When students arrive to college, we are often encouraged to explore the variety of classes a college offers. A diverse class schedule helps us better understand the world around us and become educated on topics we normally would not spend time studying. Throughout our adolescent and teenage years, topics that can be deemed as promiscuous such as sex, sexuality and pornography have been ruled as too inappropriate for in-school discussion.
Associate professor of English Alice Rutkowski pushes the boundary of this stigma by teaching a class entitled “Feminism and Pornography.” This class is offered through the Women & Gender Studies discipline, targeting students with feminist views and a hunger for an explanation of discourses that were forbidden throughout one’s adolescent years.
The class is unique in that the material being read, watched and discussed is explicit material that has long been ruled “non-academic” and suggestive. Discussions about topics such as sexual liberation, the male gaze, hegemonic masculinity and the rights of sex workers are examined through the theoretical lenses of feminist theorists such as Betty Dodson, Andrea Dworkin, Linda Williams and Gayle Rubin.
“Students who sign up for the course who think all we do is watch pornography will be disappointed,” Rutkowski said. “Most of what we do in the course is read about pornography—definitions of it, past attempts to legislate it, the history of pornography as a genre in film and so on.”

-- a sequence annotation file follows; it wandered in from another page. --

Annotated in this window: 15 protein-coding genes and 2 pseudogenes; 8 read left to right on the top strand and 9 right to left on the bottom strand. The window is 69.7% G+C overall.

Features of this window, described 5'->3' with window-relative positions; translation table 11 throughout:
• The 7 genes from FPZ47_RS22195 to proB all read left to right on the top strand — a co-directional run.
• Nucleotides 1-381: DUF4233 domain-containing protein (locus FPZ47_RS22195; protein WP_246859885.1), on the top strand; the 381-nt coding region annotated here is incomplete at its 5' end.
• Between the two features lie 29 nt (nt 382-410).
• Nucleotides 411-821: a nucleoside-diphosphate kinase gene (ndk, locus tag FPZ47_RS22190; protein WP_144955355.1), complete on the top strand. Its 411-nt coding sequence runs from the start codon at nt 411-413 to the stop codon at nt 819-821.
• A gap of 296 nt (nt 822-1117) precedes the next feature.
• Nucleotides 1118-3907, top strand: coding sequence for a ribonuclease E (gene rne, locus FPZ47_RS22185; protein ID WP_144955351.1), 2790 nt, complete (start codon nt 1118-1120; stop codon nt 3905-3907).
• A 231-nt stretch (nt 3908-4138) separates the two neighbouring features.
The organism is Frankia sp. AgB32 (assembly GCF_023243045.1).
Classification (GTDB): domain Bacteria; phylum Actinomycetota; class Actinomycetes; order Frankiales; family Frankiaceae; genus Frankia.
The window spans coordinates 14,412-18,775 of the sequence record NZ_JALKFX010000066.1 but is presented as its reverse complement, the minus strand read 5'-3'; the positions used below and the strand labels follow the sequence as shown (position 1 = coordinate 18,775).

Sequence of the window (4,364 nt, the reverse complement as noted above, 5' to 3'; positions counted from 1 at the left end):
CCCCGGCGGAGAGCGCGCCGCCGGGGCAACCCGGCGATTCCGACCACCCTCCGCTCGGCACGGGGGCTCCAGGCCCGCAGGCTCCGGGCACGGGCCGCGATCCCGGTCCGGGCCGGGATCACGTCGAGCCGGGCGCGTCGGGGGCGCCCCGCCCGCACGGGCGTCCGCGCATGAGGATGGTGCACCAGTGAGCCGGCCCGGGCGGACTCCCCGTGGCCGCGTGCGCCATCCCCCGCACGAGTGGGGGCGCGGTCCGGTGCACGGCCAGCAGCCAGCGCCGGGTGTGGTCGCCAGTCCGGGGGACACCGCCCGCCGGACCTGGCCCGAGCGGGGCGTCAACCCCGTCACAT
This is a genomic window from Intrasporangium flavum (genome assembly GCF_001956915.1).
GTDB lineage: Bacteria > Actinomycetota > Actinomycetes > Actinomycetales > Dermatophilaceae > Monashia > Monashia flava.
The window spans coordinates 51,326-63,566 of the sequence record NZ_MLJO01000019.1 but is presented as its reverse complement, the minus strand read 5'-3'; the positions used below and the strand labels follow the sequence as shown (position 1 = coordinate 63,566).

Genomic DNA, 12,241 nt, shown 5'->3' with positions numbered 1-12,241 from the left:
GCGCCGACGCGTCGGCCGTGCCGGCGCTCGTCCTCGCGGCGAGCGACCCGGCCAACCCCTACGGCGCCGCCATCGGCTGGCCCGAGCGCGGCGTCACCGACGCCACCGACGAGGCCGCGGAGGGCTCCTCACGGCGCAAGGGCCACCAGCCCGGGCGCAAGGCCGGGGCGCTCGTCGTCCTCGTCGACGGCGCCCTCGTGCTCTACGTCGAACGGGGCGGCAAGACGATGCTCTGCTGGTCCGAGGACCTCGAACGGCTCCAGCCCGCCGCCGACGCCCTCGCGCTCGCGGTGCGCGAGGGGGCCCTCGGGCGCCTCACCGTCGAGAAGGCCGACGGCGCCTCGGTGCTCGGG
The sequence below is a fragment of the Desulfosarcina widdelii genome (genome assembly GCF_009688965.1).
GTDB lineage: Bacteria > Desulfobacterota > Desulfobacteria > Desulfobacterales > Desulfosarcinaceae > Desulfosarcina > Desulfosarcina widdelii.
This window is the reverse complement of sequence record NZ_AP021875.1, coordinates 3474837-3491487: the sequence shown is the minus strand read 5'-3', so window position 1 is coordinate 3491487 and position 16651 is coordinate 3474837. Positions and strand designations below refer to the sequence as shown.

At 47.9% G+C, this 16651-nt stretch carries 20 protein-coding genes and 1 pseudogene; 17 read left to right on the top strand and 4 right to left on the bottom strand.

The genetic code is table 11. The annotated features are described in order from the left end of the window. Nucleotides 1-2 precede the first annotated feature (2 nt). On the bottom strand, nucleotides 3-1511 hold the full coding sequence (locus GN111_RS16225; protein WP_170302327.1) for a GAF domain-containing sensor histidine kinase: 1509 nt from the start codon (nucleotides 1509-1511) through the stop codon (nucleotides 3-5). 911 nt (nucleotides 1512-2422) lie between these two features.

There is freedom in the class to ask questions, criticize and praise the pornography industry and all the baggage that comes along.
“I often taught the introductory course in Women’s and Gender Studies, and on that syllabus I would include a single day of readings about feminism and pornography. My experience was that the students who were willing to contribute to the discussion seemed to fall into two camps: ‘porn is all woman-hating and horrible’ or ‘porn is all liberation!’” Rutkowski said. “It struck me that the truth probably fell somewhere in between those two extremes and that a full semester was needed to consider all the issues.”
Sociology major senior Nicole Horn is currently enrolled in the course and she notes that this class is unlike any other class she has taken at Geneseo.
“My biggest takeaway has probably been how academic the study of pornography can be and how many elements and perspectives there are to consider,” Horn said.
Through this class, Rutkowski makes an effort to debunk the stigmas that surround pornography and address the inequalities within the industry.
“This is a kind of media that it seems everyone watches but no one is allowed to talk about,” Rutkowski said.
Opening up the classroom for analytical dialogues about pornography allows students to reconstruct their opinions and knowledge of sex, sexuality and pornography in a way that encourages a critical view of other forbidden topics within our society.